How a Cold Email Launched a Young CEO’s Career
Taking the leap of faith from a steady 9-to-5 to launch your own business takes grit and confidence, but if the fear of staying is greater than the fear of leaving, you really have no choice but to try. Sure, you'll make some mistakes along the way, but that's okay because most of successful women do, and according to young entrepreneur Jaclyn Johnson, it's all "part of the process." The CEO of Create & Cultivate made the jump six years ago and never looked back. She founded Los Angeles–based marketing agency (NO SUBJECT) in 2010 servicing clients from Westfield to Microsoft. In 2012, she launched Create & Cultivate, the must-attend conference for entrepreneurial women, which has had successful sell-out shows in Portland, Montauk, Brooklyn, Palm Springs, and Los Angeles, with its next show set for Dallas later this month. We quizzed Johnson on what it takes to be a female business leader and how a cold email to Garance Doré helped to launch her conference. Scroll down to read more.
MYDOMAINE: How would you define the term "girl boss," and do you think it's still relevant?
JACLYN JOHNSON: Girl boss is and was a cultural moment. The term represents a very specific moment in time when we started recognizing the fact that young women are not just ambitious but capable of starting very innovative, lucrative, and successful companies. Sophia (Amoruso) definitely pioneered the beginning of the movement, and now I think we are seeing more and more “girl bosses” emerge and carry the torch.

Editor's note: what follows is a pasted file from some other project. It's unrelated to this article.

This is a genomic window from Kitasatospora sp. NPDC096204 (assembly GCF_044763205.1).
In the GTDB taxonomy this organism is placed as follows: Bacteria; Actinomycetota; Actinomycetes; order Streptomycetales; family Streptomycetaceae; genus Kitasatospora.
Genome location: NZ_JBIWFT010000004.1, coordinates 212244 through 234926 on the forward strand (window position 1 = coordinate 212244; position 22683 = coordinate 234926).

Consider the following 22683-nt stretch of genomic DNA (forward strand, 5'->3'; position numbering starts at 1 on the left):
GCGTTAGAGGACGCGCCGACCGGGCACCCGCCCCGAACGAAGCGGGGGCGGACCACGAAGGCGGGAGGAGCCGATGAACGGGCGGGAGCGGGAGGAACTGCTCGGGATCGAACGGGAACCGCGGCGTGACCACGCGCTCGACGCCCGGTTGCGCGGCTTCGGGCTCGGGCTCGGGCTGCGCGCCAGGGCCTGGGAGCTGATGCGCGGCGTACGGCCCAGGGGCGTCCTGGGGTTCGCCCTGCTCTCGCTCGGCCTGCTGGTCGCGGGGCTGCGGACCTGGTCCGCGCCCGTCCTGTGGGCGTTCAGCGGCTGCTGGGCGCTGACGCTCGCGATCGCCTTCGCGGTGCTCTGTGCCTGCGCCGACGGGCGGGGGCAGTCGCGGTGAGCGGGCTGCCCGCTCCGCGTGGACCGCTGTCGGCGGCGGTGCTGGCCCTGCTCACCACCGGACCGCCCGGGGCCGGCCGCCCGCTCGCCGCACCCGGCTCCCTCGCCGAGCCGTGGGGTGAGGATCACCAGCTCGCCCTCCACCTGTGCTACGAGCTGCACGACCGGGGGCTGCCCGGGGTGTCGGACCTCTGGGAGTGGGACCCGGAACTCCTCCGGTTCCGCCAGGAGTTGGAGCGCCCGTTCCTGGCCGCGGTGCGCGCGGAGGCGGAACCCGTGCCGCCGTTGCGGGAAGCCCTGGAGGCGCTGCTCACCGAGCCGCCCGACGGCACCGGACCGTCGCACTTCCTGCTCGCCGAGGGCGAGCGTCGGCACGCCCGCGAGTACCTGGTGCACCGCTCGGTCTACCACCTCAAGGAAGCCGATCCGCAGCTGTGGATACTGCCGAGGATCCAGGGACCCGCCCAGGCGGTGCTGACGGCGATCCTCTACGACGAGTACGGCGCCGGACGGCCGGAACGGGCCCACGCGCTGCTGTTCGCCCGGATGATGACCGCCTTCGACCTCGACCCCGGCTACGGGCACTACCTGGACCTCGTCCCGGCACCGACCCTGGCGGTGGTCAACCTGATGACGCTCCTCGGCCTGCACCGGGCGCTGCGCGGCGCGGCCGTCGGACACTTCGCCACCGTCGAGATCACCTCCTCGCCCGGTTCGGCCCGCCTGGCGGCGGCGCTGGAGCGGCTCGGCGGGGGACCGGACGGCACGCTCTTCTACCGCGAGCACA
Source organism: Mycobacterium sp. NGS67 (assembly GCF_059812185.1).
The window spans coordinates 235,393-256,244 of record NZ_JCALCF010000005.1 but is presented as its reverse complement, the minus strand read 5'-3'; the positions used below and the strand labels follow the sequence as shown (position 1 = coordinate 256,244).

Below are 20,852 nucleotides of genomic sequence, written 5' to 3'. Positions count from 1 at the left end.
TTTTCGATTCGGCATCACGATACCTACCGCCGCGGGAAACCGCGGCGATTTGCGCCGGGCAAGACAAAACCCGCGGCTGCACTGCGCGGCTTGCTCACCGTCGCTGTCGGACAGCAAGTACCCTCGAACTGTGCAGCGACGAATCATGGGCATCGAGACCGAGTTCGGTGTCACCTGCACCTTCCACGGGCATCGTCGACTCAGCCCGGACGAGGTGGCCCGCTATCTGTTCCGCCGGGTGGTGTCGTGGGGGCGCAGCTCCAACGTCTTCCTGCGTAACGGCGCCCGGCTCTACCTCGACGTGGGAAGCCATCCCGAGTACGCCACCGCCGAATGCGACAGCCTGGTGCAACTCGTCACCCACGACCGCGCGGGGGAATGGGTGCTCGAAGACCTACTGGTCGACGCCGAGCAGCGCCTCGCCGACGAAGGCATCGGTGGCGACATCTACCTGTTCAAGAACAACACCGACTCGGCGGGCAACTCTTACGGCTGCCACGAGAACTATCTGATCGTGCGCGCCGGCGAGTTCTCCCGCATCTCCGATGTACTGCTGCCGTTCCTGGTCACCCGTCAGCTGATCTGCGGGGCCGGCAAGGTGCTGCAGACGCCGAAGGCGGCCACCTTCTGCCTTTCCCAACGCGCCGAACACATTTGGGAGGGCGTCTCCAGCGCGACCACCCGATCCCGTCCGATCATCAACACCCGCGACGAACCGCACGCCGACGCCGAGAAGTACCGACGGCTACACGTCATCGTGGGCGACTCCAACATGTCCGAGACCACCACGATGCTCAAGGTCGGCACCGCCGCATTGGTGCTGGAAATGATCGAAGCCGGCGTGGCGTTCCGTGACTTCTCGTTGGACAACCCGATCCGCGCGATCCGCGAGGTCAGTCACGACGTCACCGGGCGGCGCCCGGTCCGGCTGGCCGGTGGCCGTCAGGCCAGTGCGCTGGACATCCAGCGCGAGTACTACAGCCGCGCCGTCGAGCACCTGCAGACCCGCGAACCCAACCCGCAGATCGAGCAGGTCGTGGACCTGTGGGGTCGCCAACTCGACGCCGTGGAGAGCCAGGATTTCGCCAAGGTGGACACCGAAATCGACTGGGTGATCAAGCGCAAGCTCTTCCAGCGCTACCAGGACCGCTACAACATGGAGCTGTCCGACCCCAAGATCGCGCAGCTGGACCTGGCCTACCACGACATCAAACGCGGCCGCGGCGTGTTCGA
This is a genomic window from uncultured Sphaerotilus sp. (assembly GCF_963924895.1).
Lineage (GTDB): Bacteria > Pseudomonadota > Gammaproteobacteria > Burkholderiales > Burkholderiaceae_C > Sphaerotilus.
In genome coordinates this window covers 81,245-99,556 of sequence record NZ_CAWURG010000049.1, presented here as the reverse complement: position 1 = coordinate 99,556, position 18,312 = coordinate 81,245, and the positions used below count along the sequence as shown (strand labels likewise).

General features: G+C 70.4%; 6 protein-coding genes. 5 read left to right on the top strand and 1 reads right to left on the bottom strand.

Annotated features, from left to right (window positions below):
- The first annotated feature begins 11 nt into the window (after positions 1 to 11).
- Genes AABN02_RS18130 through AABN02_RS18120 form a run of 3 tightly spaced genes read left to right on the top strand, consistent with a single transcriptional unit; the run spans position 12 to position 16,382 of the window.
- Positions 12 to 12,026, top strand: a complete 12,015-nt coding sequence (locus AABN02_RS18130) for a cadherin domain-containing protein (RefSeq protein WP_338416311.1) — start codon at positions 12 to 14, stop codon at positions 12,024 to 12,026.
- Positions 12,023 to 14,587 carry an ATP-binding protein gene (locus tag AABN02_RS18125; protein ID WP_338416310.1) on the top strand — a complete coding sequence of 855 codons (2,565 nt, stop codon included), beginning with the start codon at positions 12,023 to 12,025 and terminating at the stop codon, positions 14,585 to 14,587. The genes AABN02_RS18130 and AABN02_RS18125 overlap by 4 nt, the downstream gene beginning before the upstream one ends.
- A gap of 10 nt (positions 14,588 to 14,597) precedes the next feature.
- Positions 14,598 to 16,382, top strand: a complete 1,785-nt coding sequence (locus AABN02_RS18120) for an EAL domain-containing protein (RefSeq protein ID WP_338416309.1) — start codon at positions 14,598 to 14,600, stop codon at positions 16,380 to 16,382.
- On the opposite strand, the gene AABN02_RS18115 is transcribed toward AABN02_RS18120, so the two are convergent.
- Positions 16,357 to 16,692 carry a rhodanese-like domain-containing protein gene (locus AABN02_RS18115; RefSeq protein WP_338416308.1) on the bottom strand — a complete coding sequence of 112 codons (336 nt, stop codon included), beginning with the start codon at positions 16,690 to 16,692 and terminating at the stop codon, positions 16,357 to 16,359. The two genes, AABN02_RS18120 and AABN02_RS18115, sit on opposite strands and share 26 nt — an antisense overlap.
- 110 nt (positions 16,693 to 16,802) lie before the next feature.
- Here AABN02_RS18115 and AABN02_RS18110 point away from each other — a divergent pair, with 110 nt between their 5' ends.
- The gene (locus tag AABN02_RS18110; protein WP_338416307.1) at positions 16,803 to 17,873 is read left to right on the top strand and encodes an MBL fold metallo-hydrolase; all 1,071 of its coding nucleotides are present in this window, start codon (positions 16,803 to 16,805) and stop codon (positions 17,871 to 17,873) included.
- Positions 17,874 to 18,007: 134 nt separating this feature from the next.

MD: What are some of the earlier jobs that helped to shape your career?
JJ: I had a laundry list of internships in college that were all so crucial to forming my career. I worked in a PR firm, as an editorial assistant, you name it. I was the coffee run queen, but I also saw the value in the experience. Being able to even witness what happens at a PR firm, the way people pitch, interact, and network is all part of the learning experience and shaped who I am today.
MD: What was your big break?
JJ: I actually don’t think I ever got a big break. It was kind of a steady period of super-hard work and dedication until people just started to notice. I don’t think there was one defining moment but rather lots of little defining moments.
MD: Can you tell us how the Create & Cultivate concept come about?
JJ: So I also have another company called (No Subject), which is a creatively driven marketing, influencer, and events agency I started when I was 24. As a young female entrepreneur, I faced a ton of trial and tribulations, had many questions that went unanswered and felt kind of alone in the process of being an entrepreneur. I started Create & Cultivate as a little getaway for creative freelancers in the hope of creating a community around me. Cut to four years later, and we have conferences with over 500 women across the country. I realized I wasn’t alone; in fact, there were a ton of women out there going through the exact same thing.
MD: How did you turn this initial concept into a successful company?